Saturday, February 18, 2017

Monster in the Building

All settings on WEIRD OVERLOAD as we delve into the final tale from the oddball October-November 1954 issue of Strange Fantasy #14  ...and wow, check out the GCD entry on this one, between the Eerie Pub remakes, and L. Miller Gredown reprints, Monster in the Building was revived 10 freakin' times over the years --Farrell even dragged it out again themselves and updated it for Strange Journey #2 in post code '57! Did this tale really deserve this much continued attention? Haha, Hell yes! And woo-hoo! It's another full issue presentation here at THOIA! Hope you enjoyed it!















8 comments:

Brian Barnes said...

Well, now we know what Rocksteady was up to until he joined up with Bebop to take on the Teenage Mutant Ninja Turtles!

There's a crazy amount of material in here, and then nearly none of it comes with adequate explanation! Yet my favorite part is still how the cop wakes up. I can just assume in the Karswell household he wakes up every morning thinking "Well, another day. Time to scan comics!"

Mr. Cavin said...

I'd like to think that the costume was the alien really working hard to fit in. "We know they have these ears up here and this mouth at the front bottom and there's a snout of sorts in between. Most of them have a funny growth on the top of their heads, and wrinkled skin all over the place. They wear skirts with empire waists and shoulder pads. This is probably good enough in the dark." How aliens see us; just a little off-model is all. A little lazy.

Guy Callaway said...

All I can aay is how brave the writer was to portray the police as the corrupt, pinochle-playing layabouts they were!

Mestiere said...

When Paul Andrews found the monster suit I thought that he would turn out to be the killer and that he had multiple personality disorder. But the story was much better than that.

It's interesting how many details resemble those of modern UFO stories:

• a large "reptilian" monster

• a skinny big-headed alien

• who can paralyze you with a ray

• who sort of floats around instead of walking

• and communicates through telepathy

• he gives a message of impending doom for Humanity

• a flying saucer as a living being (witnesses of close sightings often claim the object itself seems alive, like being close to a whale)

• wearing other bodies as suits (that appears in Whitley Strieber's non-fiction book Transformation, for example)

Since the story is from 1954 before several of these details were better known one has to assume the writer got lucky. But it's interesting that this strange story resonated enough to be revived ten times.

Morbid said...

"Since the story is from 1954 before several of these details were better known one has to assume the writer got lucky. But it's interesting that this strange story resonated enough to be revived ten times."

"It's interesting how many details resemble those of modern UFO stories"

Or maybe because it had been read in the impressionable childhoods (originally or in one of the ten different ways it was published and remade over the years) by the tellers of modern UFO stories, that the details became part of modern UFO folklore?

Mestiere said...

"Or maybe because it had been read in the impressionable childhoods (originally or in one of the ten different ways it was published and remade over the years) by the tellers of modern UFO stories, that the details became part of modern UFO folklore?"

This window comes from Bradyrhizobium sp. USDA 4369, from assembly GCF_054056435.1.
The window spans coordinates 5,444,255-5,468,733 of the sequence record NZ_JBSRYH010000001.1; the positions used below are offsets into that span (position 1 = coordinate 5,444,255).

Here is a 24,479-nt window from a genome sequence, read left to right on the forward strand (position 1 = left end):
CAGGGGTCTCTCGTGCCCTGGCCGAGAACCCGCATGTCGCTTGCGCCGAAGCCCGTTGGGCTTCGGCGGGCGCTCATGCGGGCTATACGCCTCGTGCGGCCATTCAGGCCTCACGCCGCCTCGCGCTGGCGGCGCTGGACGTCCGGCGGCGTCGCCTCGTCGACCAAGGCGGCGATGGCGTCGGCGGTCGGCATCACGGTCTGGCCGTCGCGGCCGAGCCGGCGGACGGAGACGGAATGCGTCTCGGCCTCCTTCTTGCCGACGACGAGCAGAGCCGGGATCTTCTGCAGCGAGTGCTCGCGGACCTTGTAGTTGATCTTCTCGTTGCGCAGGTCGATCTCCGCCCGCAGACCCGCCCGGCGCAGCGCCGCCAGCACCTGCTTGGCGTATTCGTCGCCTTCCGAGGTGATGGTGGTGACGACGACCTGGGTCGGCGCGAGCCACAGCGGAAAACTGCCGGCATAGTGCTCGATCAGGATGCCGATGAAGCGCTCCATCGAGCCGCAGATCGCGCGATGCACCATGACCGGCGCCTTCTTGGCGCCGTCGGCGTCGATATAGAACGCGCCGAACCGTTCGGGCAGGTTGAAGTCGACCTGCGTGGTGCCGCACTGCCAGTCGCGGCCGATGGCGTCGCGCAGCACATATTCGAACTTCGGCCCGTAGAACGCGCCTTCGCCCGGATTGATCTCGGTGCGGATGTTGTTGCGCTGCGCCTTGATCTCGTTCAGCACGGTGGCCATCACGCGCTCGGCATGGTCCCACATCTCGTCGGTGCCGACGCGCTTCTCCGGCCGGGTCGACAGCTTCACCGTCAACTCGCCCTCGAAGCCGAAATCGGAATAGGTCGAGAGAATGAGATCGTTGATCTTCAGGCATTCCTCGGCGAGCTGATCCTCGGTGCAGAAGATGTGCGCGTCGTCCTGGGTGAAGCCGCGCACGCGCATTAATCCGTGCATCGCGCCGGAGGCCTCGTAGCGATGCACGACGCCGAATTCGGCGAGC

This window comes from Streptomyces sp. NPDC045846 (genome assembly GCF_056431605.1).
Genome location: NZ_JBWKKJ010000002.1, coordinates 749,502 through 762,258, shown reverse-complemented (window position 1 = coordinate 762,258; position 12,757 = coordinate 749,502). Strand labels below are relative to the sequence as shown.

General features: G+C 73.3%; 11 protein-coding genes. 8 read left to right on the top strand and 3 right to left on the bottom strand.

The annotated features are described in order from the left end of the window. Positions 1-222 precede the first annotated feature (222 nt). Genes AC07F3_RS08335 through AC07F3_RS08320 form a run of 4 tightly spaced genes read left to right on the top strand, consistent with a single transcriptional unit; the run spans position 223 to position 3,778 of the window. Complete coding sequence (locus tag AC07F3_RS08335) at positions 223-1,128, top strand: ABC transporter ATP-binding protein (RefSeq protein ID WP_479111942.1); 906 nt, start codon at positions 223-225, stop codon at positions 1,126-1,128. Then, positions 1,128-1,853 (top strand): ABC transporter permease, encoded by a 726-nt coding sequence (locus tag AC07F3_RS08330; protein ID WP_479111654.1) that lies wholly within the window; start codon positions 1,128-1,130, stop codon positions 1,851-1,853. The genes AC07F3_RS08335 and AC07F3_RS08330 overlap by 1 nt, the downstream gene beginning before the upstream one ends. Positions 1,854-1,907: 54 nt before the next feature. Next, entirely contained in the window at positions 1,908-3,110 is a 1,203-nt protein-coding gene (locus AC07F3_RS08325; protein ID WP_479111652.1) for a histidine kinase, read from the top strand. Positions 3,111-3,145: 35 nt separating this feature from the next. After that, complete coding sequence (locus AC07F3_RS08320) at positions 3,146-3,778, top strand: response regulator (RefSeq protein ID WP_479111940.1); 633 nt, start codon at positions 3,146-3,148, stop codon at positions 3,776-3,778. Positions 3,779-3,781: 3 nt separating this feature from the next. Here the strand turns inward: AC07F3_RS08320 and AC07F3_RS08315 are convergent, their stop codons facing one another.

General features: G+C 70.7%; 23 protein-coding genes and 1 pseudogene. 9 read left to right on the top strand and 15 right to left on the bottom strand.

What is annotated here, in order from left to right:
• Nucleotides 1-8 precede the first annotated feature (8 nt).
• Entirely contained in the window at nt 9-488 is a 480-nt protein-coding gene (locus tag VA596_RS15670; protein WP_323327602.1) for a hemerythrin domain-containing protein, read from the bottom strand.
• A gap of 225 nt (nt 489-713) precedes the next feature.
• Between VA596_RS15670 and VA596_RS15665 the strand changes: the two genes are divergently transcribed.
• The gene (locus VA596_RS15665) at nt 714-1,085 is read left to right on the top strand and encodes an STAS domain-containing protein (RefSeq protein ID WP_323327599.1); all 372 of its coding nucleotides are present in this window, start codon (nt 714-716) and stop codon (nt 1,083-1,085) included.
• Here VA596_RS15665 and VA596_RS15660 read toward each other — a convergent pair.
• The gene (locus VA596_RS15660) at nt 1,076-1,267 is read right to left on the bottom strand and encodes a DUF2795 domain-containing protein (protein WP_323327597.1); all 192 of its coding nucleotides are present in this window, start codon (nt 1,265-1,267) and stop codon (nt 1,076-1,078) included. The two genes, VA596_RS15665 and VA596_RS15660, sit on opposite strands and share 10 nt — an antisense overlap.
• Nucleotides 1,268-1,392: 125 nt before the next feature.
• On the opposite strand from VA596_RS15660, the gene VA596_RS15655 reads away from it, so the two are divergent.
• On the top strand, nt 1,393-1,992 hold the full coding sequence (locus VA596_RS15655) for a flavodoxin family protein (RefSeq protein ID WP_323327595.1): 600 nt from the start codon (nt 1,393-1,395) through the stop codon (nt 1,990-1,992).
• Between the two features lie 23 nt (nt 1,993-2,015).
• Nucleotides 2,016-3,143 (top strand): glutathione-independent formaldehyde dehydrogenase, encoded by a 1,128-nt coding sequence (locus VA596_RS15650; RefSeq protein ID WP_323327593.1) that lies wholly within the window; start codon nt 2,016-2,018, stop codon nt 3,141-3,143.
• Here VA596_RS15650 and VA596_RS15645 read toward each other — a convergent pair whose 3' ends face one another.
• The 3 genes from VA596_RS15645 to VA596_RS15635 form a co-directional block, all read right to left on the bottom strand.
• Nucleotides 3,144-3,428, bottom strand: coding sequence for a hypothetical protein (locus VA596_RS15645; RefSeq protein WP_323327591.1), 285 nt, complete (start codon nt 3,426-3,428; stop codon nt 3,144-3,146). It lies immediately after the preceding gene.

Could be. But I wonder, if reading science fiction stories causes people to imagine these details, why not other details? Where are the reports of aliens wielding light sabers, sightings of the Klingon and the Ferengi, aliens flying with capes, and any number of other things? Is it because some details in particular hold a special meaning for humans? Or is it some other reason?

And then there are the cases with multiple witnesses that have happened in remote villages in Africa, Brazil, Nepal and other places where people never read a comic book (or anything else) and they tell the same details. I doubt the answer will be literal aliens coming to Earth in actual nuts and bolts metal spaceships. In fact, I would be disappointed if the answer is that simple. But I feel there is a real mystery here.

Morbid said...

Those details are too specific to identifiable clear sources. When it's not such a clear and obvious source -- such as an obscure comic book story read in childhood, or even a theme from a movie, but no characters or props specific to a movie -- then they seem to be repeated by UFO encounter witnesses. Look how many times the underlying themes of The Day The Earth Stood Still pops up in accounts -- stop war etc. -- but there is no Gort.

I do agree with you that it is a legit phenomenon, and it is more complex than just nuts and bolts spaceships. However it could be nuts and bolts spaceships manned by aliens who actually cloud witnesses' minds so that they substitute childhood memories of aliens rather than see what is actually there or what is actually done by them. Or even that they are so bizarre that the human mind does it naturally as a defence mechanism to stop madness. That, to me, makes the concept of aliens vastly more frightening than some War of the Worlds scenario. Instead, they are treating us like we might in observing a species in the forest, always keeping a distance, doing what they please. And there's nothing we can do about it.

Grant said...

I don't go to a horror FICTION site expecting to read about "Fortean" stuff, and when I do see that, it's often the completely negative comments I see. So it's nice to read other kinds of comments here.
The comments here about "UFO's as living things" remind me of Trevor Constable's "Sky Creatures." It took me forever to read one of his books, and I don't pretend to understand it that well (he gets pretty philosophical), but it was very interesting.